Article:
While studying how to be a social worker in practice with people with disabilities, I have learned that it is important to consider my own ableism. When I sat down and thought about it, I have engaged in ableism by practicing what Mackleprang and Salsgiver (2015) call compartmentalization. When I worked at a local organization for people with disabilities, I worked with a female diagnosed with Rett Syndrome. She was unable to walk or talk and was not expected to live a long or fulfilling life. At the time, I pitied this woman because she was such a sweet and caring person. As a result, I wanted her to be able to have a life where she could walk and talk. As Mackleprang and Salsgiver (2015) describe, I incorporated the medical model of disability into my work and started treating her like a child. I did not allow her to be independent even though she was capable of doing so. She had learned to function with her disability and I was ignoring this and not allowing her to live as normal of a life as she could have. She had learned to use her own form of sign language and was learning independent skills and yet I was doing everything for her.
Luckily, I was working with someone who had worked with this woman for over one year and she was able to point out my mistakes. For example, my coworker showed me that this woman could load and unload the dishwasher, set the table and take out the trash. Over time, I also learned how to interpret my client’s form of sign language. Admittedly, I was not perfect and I engaged in ableism with this woman from time to time. There was one time where I actually put this woman in a childlike state again and spoke for her, as I assumed the parental role and thought I knew what was best. At that point we had a formed a relationship so she was able to sign to me to allow her to speak. Learning to truly listen to our clients through our own ableism is an important skill to master.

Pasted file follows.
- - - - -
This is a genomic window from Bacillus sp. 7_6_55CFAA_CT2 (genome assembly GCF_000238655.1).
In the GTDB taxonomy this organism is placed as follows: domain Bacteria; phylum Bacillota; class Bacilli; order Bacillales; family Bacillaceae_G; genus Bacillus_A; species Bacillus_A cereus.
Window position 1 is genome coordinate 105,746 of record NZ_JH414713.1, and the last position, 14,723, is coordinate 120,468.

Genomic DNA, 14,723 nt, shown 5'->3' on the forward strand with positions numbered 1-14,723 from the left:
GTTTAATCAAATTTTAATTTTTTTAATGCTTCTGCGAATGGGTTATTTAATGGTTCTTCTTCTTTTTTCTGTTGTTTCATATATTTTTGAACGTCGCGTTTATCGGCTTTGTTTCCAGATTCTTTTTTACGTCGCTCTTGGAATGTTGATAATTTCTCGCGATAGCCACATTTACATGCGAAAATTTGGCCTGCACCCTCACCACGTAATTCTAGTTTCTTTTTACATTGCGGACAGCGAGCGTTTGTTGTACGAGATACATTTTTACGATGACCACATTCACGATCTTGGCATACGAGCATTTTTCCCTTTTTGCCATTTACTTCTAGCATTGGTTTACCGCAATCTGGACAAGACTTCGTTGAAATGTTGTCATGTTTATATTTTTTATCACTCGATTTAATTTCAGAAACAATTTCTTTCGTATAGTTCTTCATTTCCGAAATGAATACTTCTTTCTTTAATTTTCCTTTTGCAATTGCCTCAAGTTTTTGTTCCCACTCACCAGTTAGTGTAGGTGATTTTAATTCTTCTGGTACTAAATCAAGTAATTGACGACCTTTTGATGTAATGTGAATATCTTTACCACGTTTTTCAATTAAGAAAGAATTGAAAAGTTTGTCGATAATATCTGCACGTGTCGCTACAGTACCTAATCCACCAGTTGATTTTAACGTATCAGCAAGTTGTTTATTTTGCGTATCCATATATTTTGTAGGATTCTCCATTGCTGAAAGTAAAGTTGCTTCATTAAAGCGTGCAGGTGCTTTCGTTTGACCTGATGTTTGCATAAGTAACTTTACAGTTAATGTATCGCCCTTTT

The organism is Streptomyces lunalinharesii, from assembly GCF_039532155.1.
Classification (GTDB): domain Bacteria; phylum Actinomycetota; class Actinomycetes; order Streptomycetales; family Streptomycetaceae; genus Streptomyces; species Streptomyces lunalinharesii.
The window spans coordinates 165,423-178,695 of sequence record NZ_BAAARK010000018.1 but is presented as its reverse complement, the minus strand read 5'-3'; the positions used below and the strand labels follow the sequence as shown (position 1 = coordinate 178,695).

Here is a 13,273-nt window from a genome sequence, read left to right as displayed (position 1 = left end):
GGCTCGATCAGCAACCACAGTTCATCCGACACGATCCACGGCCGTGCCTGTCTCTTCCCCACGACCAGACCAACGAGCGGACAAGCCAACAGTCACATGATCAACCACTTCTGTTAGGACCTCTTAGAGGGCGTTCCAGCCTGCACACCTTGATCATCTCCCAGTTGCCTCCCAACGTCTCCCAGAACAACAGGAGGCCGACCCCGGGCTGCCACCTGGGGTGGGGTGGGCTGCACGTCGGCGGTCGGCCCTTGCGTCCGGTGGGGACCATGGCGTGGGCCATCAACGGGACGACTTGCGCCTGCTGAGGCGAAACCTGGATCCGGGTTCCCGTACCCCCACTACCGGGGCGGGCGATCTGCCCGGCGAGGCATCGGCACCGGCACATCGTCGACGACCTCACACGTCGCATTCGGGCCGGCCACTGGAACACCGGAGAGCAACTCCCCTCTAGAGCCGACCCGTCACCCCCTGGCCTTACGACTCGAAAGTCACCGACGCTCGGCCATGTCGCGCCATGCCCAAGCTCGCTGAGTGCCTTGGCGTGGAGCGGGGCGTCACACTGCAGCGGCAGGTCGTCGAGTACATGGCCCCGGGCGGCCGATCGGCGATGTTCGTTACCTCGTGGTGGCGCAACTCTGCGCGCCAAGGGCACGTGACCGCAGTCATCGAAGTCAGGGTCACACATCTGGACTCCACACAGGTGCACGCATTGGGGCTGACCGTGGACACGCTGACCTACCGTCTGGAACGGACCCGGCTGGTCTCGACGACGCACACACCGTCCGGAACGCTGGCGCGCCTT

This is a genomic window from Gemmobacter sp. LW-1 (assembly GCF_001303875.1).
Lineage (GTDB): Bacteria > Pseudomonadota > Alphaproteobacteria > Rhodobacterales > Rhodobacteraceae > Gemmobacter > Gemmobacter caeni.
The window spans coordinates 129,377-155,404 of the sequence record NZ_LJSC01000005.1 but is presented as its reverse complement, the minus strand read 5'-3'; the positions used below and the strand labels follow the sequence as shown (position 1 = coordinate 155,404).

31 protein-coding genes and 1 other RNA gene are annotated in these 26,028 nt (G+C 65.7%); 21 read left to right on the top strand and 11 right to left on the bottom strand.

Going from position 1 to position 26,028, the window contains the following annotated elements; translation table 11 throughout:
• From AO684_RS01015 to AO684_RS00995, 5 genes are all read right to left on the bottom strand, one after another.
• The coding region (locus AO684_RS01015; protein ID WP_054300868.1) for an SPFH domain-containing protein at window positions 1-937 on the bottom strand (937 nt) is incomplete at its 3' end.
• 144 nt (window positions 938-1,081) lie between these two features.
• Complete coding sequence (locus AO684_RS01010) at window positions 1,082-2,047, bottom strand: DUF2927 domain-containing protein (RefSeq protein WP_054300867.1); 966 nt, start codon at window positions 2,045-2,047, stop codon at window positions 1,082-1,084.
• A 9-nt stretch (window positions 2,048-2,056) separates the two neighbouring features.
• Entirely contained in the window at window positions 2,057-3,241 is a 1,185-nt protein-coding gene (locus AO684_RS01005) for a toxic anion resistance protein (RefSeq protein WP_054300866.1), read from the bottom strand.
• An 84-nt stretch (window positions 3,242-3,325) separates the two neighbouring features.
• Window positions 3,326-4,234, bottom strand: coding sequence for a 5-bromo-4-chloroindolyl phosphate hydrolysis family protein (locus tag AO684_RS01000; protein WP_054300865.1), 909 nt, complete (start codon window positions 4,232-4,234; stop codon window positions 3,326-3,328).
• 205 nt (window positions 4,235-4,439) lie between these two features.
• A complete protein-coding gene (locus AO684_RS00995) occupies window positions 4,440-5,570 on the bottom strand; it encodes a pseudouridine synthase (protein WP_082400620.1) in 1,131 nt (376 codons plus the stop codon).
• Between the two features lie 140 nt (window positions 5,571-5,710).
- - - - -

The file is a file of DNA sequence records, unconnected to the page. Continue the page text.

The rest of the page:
In retrospect, I am thankful for the process of learning that allowed me to not engage in ableism with this woman. I am also thankful that she did not allow the stereotype that I placed on her to control how she was already functioning. She was patient with me and continued asserting her independence. This woman was strong enough to not allow me or any other person to determine how she was going to be labeled. By working with this woman, I was able to learn how to recognize when I am engaging in ableism. She has made me a better social worker.
As a social worker practitioner, it is important to consider one’s own ableism so one does not stereotype against the clients they are working with. When you are able to recognize your ableism, you will be able to actively work on not exerting your ableism on others. This also helps form a positive worker-client relationship. If you are open and honest about your ableism it will help the client be more comfortable with you and help them teach you about their disability.
Kasey Soucy is a candidate for the degree of Masters in Social Work at Salem State University’s School of Social Work. She holds a B.A. in Psychology from Salem State University. She hopes to continue her career with the Department of Children and Families. Ms. Soucy chose to study social work practice with people with disabilities so she can have a better understanding with the clients she works with. She also wants to work with her agency in providing a more inclusive solution for working with people with disabilities. Ms. Soucy can be reached at firstname.lastname@example.org or on Twitter at @disabilitysw.